War Poetry written in 1917 became rather more sceptical of the war
By Ivor Gurney
If it were not for England, who would bear
This heavy servitude one moment more?
To keep a brothel, sweep and wash the floor
Of filthiest hovels were noble to compare
With this brass-cleaning life. Now here, now there
Harried in foolishness, scanned curiously o'er
By fools made brazen by conceit, and store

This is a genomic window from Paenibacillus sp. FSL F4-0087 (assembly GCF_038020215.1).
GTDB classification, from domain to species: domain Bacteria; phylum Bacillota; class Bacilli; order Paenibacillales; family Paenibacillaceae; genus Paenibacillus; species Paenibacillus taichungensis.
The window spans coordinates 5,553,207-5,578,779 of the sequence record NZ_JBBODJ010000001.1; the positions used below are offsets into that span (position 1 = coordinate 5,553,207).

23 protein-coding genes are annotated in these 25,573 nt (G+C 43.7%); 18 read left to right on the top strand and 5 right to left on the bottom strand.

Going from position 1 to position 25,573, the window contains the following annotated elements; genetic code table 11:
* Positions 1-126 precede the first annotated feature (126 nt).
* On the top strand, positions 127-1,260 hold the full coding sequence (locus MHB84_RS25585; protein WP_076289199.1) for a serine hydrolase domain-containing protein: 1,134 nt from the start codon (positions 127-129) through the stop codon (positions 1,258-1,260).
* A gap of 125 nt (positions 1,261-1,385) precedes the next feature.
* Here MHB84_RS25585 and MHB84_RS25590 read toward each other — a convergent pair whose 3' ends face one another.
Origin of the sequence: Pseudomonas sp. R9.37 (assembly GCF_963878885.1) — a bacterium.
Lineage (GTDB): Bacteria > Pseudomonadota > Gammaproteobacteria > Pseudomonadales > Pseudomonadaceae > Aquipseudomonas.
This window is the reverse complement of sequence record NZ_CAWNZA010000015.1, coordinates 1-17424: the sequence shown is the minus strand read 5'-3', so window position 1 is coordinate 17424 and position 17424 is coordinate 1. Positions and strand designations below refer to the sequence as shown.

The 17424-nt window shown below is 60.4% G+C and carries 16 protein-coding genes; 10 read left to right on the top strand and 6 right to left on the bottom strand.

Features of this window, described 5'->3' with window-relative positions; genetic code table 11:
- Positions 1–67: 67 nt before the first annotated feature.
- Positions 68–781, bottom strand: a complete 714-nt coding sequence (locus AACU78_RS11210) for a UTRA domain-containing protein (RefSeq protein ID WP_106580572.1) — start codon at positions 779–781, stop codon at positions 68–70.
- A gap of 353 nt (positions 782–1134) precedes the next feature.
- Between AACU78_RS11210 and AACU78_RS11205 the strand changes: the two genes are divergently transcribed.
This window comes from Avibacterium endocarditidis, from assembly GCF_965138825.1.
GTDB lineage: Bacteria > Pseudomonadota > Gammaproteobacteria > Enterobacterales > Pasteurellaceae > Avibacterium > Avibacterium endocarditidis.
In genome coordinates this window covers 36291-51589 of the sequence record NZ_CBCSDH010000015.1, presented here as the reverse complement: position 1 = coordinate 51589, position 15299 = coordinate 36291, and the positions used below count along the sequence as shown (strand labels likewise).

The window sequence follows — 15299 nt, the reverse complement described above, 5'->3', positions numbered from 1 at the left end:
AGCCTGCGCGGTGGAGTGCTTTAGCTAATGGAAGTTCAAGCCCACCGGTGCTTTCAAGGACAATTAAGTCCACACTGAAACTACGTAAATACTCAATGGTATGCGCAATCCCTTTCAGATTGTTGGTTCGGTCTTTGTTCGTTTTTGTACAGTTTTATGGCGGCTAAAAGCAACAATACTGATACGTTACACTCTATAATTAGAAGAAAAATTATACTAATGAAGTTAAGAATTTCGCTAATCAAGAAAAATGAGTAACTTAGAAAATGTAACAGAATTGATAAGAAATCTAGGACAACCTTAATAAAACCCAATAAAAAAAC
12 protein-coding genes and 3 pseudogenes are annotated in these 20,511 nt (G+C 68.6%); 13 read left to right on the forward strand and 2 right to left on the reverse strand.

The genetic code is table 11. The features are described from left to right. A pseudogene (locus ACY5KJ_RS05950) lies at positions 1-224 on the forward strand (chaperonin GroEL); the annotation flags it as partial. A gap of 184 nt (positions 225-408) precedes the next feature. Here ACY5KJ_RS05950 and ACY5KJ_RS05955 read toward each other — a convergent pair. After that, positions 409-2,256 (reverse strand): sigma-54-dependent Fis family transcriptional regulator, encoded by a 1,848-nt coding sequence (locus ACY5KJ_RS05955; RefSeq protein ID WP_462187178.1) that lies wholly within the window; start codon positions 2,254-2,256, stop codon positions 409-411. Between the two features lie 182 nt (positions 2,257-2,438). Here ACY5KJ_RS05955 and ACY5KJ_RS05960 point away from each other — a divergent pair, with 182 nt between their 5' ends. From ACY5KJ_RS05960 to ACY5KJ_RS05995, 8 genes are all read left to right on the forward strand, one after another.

Of antique witticisms thin and bare.
Only the love of comrades sweetens all,
Whose laughing spirit will not be outdone.
As night-watching men wait for the sun
To hearten them, so wait I on such boys
As neither brass nor Hell-fire may appal,
Nor guns, nor sergeant-major's bluster and noise.
Ivor Gurney was a chorister at Gloucester Cathedral and won a scholarship to the Royal College of Music. At the outbreak of war he volunteered as a private in the Gloucestershire regiment but was initially turned down because of poor eyesight.
He joined the 2nd and 5th Gloucestershire regiment in 1915.
He was wounded and gassed in 1917 while serving in France.